This is second part of my mini series on the Chanel jacket course I am attending in March. See part 1 about inspiration here!
Today is all about materials!
The course is based around Vogue pattern V7975.
(I’ve heard people rave about Vogue 8804 from the Claire Shaeffer Collection but believe its out of print now.)
The pattern calls for Wool and Wool Blends, Tweeds, Boucle, Gabardine and Mediumweight Linen.
Gillian, the instructor from the sewing school, was kind enough to ring me to discuss supplies.
We talked about how classic Chanel jackets are made from boucle or tweed and she explained about Linton fabrics, a leading stockist for Chanel.
If Chanel choose a fabric from Linton for their line the agreement is that no other bolt of that fabric will be sold for two years. This safeguards the design house from replicas appearing in the market and discourages sewers from making themselves a copy at home immediately.
The pattern does allow for other fabrics as I mentioned and Gillian encouraged me try something more trendy if I wanted. I’m not sure I’m the tweed jacket type so I’ve bought a beautifully soft (so lovely I want to cuddle it all day) plain black wool from Samuel Taylor. I picked an unobtrusive black poly-satin lining.
Interfacing is needed but the pattern doesn’t say what weight so I have a metre of medium and a metre of firm weight fusible interfacing and will feel it out as I go.
For this view I’m advised to get braid or ribbon for decoration. I decided to use grosgrain ribbon as trim and my current plan is to use it around the neckline, front and jacket hem, as well as at the cuffs and pockets.
Gillian also advised the course would cover some additional techniques for making the jacket not detailed in the V7975 instructions.
As well as interfacing we will be using interlining to add stability, so I have some cotton gauze ready to use.
Also we will be hand stitching chain onto the jacket’s interior hem. This is another traditional element of Chanel jackets, where the chain weighs down the jacket hem to produce a desirable drape. But I couldn’t find any attractive weighted chain so Gillian and I agreed I should use weights inside the hem of the jacket as well as attaching the admittedly light chain I had been able to purchase.
Finally I have three spools of black thread and have pre-wound three bobbins so I don’t have to halt progress if I run out. Part of me wants to use colourful thread in case I need to unpick but can’t think like that. Only success is allowed!!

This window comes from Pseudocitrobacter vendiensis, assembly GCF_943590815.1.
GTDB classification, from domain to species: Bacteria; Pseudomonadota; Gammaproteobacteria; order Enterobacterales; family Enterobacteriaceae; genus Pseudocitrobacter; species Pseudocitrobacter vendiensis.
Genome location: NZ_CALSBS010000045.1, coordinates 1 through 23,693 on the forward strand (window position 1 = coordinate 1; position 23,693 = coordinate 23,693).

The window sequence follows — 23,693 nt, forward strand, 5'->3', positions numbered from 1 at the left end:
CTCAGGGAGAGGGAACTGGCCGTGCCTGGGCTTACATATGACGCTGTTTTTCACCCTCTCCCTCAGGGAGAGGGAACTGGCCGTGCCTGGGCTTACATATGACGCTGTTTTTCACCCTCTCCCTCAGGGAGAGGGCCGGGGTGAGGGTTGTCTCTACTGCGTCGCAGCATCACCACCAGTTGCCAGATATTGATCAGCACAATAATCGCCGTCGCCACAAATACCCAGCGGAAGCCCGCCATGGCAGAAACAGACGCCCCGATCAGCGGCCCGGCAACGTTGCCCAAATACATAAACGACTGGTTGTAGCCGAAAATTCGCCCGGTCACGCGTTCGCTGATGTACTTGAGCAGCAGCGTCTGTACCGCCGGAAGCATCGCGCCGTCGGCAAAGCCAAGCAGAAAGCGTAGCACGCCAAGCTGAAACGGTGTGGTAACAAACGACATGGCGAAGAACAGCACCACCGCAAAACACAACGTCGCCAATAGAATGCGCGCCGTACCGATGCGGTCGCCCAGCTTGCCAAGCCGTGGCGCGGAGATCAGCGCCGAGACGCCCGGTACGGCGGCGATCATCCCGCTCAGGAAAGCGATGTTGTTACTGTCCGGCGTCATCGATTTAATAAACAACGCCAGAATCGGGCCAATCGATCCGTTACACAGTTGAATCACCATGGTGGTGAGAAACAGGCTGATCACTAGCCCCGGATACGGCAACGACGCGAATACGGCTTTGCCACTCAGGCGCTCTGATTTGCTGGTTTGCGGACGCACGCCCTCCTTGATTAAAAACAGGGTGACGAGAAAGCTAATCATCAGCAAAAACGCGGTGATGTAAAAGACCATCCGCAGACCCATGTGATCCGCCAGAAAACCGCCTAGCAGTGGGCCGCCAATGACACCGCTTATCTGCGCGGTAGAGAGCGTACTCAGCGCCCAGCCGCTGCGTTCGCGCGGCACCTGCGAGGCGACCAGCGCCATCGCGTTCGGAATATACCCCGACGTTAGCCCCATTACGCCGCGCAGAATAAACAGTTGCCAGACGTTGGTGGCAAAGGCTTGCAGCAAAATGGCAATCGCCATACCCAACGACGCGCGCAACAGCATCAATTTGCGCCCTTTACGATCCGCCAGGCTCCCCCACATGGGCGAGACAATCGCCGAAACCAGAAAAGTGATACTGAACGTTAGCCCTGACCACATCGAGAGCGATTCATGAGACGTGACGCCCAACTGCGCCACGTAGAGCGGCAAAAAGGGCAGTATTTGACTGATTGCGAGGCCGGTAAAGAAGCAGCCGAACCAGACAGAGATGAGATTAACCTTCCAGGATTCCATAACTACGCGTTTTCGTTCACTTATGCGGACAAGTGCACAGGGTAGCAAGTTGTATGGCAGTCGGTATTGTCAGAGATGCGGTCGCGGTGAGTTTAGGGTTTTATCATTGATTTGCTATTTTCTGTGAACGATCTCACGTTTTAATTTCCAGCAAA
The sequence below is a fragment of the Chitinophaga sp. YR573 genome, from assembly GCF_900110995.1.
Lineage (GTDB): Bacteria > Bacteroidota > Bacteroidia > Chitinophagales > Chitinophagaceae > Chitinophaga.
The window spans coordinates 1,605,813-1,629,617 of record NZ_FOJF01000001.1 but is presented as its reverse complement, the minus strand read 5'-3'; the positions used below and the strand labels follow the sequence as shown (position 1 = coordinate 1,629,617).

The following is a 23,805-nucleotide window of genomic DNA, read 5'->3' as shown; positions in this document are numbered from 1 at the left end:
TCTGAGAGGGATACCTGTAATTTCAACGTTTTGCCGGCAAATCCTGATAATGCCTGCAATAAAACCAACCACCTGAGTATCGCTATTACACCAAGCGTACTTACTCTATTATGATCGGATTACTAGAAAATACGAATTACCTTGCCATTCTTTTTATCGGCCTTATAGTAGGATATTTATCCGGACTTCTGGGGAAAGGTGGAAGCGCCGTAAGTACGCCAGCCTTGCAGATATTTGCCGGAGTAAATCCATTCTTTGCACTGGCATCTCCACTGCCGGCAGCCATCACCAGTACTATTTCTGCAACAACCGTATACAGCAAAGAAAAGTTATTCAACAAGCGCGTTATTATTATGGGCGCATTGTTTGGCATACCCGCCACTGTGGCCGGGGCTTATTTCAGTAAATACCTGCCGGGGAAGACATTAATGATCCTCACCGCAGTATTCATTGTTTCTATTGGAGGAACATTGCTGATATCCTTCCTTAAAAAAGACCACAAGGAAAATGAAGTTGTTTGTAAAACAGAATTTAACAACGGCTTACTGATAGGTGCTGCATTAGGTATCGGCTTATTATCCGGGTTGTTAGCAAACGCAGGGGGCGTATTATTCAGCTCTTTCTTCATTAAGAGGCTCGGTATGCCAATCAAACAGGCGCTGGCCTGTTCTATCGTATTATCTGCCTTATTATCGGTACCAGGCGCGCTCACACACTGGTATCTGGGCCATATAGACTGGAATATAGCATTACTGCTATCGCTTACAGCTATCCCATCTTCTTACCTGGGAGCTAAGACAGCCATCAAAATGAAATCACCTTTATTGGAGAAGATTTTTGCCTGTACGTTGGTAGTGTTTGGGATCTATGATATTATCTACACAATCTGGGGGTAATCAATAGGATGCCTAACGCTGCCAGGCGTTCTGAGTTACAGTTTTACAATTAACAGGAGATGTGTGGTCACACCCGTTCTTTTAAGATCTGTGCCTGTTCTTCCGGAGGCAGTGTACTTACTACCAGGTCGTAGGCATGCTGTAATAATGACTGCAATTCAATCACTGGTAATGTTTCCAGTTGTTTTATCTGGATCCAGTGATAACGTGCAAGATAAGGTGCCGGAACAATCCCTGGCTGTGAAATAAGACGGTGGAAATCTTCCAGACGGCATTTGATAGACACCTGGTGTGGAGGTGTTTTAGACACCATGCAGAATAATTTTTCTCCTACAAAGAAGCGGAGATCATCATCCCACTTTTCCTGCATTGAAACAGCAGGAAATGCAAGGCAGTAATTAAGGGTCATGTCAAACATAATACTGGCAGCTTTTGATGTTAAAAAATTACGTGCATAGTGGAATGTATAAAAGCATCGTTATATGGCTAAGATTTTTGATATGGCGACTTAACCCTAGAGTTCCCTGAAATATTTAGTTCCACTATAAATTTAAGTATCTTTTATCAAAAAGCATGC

This is the first post of a mini series that will cover my attempts at making a jacket. Gasp! horror!
On March 23rd and 24th I will be attending a 2-day course on making a Chanel inspired jacket, hosted by the Yorkshire sewing school.
And I’m rather nervous… well that’s putting it mildly. I’m chuffing scared!!
So I thought I’d share some of my inspiration jackets to show what direction I’m leaning.
I love the shoulder inserts of the Sandro jacket, the satin trim on the Givenchy and the simple elegance of the Pyrus and Carven jackets.
The Jaeger jacket which is last has my favourite elements which is a dreamy looking softer wool and the ribbon trim detail.
Feel free to take a look at my Pinterest board for more jacket inspiration!
After the death of my plaid top I wanted to bounce back into action and work on my Colette Truffle dress.
Super exciting as it’ll be my Xmas party dress yaaay!!
I’m using a gorgeous black and white polka dot satin I got at the Birmingham meet up.
The dots are so cute and large and the satin feels great.
After 3 muslins I got the darts in the right place and think the sizing is “spot on” for the bodice.
So I’ve cut it out:
And with some kick ass purple lining:
But all my skirt muslins were atrocious. I can’t make the hip curve fit, or the darts work or match up with the bodice darts!!!
(*hey we’re almost at Christmas).
So I’ve been debating leaving the Truffle unconquered for now. Well at least the bottom half.
If I add another style of skirt on the bottom I don’t think I can call it a Truffle can I?
I’m thinking possibly a TNT gathered skirt as I have them on most my dresses. Probably from my V8723 as it’s a good length.
Or something new and exciting like a half circle skirt. Though my maths skills are a little rusty.
Hmmm if I’m going to change the skirt up and lose that wonderful talking-point flounce, maybe I should add some other feature?
Though I’d have to re-cut the back bodice and move the zip to the size. Oh my gosh this is getting complicated.
Any other suggestions to jazz up the dress without crazily redesigning everything?
Maybe just lowering the back into a nice v would be enough excitement.
Eeeeep!! I’m so excited to get this dress together but know I need to make some decisions.
I’ve got until Dec 7th to sew it up but not a lot of free time before then.
Best do some long hard thinking about this!!